AO: Green produces a particularly strong meta analysis characterizing the discourse related to indigenous knowledge and science in South Africa.
“What aspects of knowledge lie outside the realm of monetarisation” (8)
“Beyond a knowledge politics of ‘cognitive justice’ and the TMTM that bear such a burden in the global race for World Intellectual Property and patents, could the possibilities for intellectual debate expand if the questions posed under the troubled banner of indigenous knowledge are reimagined as a debate about intellectual heritage, including that of modernity? Would publics find new spaces for re-tooling criticism and innovation?” (8)
“Once one recognises the language of indigenous knowledge as a resistant appropriation of the language of difference, and that it is not solely the dvancement of interests that is at stake but an interest in the possibility of different worlds other than those defined by the Cartesian dualisms (mind–body, nature–culture, and so on), it becomes possible to escape the paralysis of a debate confined to whether or not ‘indigenous knowledge’ is a ‘thing’ that is or is not ‘real’.” (5)
AO: Green writes that “the ‘natures’ that are in play are not based on someone’s cultural (or ‘stakeholder’) identity, but on their actual interactions with sea and fish. ‘An object does not stand by itself,’ write Marianne Lien and John Law, ‘but emerges in the relations of practice’. The shorthand term for this insight is that of a ‘relational ontology’.” (6)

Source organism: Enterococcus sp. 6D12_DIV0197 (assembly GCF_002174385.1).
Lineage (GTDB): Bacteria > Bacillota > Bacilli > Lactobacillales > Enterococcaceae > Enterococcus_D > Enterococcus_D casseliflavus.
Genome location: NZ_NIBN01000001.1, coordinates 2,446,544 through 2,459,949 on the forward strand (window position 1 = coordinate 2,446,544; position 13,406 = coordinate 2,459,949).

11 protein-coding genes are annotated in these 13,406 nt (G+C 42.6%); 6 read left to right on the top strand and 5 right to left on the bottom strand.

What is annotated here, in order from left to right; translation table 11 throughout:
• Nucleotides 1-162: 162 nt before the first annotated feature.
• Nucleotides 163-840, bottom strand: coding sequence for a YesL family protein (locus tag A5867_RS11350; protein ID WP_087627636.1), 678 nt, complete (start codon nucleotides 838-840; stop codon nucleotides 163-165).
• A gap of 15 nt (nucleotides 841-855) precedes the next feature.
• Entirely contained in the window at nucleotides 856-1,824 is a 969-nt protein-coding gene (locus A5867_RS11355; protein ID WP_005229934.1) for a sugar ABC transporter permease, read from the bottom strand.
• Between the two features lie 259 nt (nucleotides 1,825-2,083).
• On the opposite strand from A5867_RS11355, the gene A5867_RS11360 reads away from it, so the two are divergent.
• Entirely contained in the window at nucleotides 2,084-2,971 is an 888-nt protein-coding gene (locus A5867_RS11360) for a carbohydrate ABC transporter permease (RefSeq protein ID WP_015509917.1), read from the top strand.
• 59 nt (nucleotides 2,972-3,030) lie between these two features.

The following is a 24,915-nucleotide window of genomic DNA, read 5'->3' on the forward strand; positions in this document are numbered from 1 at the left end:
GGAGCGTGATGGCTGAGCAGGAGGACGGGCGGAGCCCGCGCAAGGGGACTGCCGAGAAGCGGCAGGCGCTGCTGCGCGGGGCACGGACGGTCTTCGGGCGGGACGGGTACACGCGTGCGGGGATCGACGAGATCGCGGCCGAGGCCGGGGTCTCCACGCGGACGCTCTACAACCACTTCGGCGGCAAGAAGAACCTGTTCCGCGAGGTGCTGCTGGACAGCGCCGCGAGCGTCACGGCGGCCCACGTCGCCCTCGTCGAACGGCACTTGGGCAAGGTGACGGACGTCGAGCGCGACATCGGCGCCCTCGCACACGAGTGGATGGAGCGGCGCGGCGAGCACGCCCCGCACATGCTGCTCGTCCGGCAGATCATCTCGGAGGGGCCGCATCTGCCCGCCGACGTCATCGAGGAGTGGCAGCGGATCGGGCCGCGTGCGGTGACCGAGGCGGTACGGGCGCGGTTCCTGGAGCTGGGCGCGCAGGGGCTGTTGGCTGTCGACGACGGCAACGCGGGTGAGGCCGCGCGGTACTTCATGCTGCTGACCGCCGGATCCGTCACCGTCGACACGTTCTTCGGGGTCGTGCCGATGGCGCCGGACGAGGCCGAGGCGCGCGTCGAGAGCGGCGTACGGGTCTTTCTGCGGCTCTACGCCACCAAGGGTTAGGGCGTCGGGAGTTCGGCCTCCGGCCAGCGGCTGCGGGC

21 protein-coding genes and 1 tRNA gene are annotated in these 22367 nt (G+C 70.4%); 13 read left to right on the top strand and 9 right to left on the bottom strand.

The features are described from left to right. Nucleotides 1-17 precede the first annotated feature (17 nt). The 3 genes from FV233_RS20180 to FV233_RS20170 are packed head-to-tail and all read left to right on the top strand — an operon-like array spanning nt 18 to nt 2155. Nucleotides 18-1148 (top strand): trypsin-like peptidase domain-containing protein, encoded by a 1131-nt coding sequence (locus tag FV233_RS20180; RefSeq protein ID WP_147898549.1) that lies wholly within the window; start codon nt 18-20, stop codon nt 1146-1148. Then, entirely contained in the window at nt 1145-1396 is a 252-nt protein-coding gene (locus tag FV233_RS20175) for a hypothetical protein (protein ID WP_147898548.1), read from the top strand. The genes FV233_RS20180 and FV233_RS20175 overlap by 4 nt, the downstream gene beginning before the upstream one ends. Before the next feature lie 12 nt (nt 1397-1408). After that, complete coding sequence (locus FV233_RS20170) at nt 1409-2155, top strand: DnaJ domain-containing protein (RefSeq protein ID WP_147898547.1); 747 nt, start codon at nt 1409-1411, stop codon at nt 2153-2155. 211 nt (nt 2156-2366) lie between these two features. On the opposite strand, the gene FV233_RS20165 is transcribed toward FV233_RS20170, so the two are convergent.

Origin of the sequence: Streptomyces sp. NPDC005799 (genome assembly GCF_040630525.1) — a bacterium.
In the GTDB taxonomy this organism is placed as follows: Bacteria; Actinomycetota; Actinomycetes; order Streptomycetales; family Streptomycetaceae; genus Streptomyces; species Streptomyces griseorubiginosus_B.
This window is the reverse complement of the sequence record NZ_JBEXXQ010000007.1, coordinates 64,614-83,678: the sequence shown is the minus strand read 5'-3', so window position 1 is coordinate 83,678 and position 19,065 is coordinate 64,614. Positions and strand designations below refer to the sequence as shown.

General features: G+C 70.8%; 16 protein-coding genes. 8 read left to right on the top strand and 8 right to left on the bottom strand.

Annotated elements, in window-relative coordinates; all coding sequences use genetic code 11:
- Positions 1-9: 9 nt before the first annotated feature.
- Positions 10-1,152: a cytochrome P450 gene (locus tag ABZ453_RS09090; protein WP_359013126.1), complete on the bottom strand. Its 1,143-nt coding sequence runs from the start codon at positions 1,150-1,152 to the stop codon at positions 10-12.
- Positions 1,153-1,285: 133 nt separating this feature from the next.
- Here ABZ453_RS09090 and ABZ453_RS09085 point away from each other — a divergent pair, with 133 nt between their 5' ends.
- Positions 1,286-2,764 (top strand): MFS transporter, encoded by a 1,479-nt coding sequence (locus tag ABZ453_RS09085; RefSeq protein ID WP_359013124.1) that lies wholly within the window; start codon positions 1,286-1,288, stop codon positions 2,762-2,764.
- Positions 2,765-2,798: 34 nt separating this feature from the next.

AO: The difficulty of rendering everything into words and things.
AO: Green notes the dual paradox that usually accompanies the discussions about indigenous knowledge and science. First, is an argument for multiple kinds of knowledges, taking the view that multiplicity in itself is important. It can argue that all knowledge is ‘ethnic’ or cultural. The other similar argument is that all knowledge can be shown to contain elements of science. She argues that both approaches constitute a moral argument and call for the equality of knowledges based on the assertion that either all ways of knowing the world, including the sciences, are belief, or all are knowledge. She argues that the arguments invert the modernist dualisms – facts or values, knowledge or belief, nature or culture but leave the structure of those ideas intact.
AO: Green notes that knowledge studies are at their strongest when focused on careful study of how knowledge objects come to be generated. She argues that such an approach brings to attention the ways in which research processes bring particular realities into being.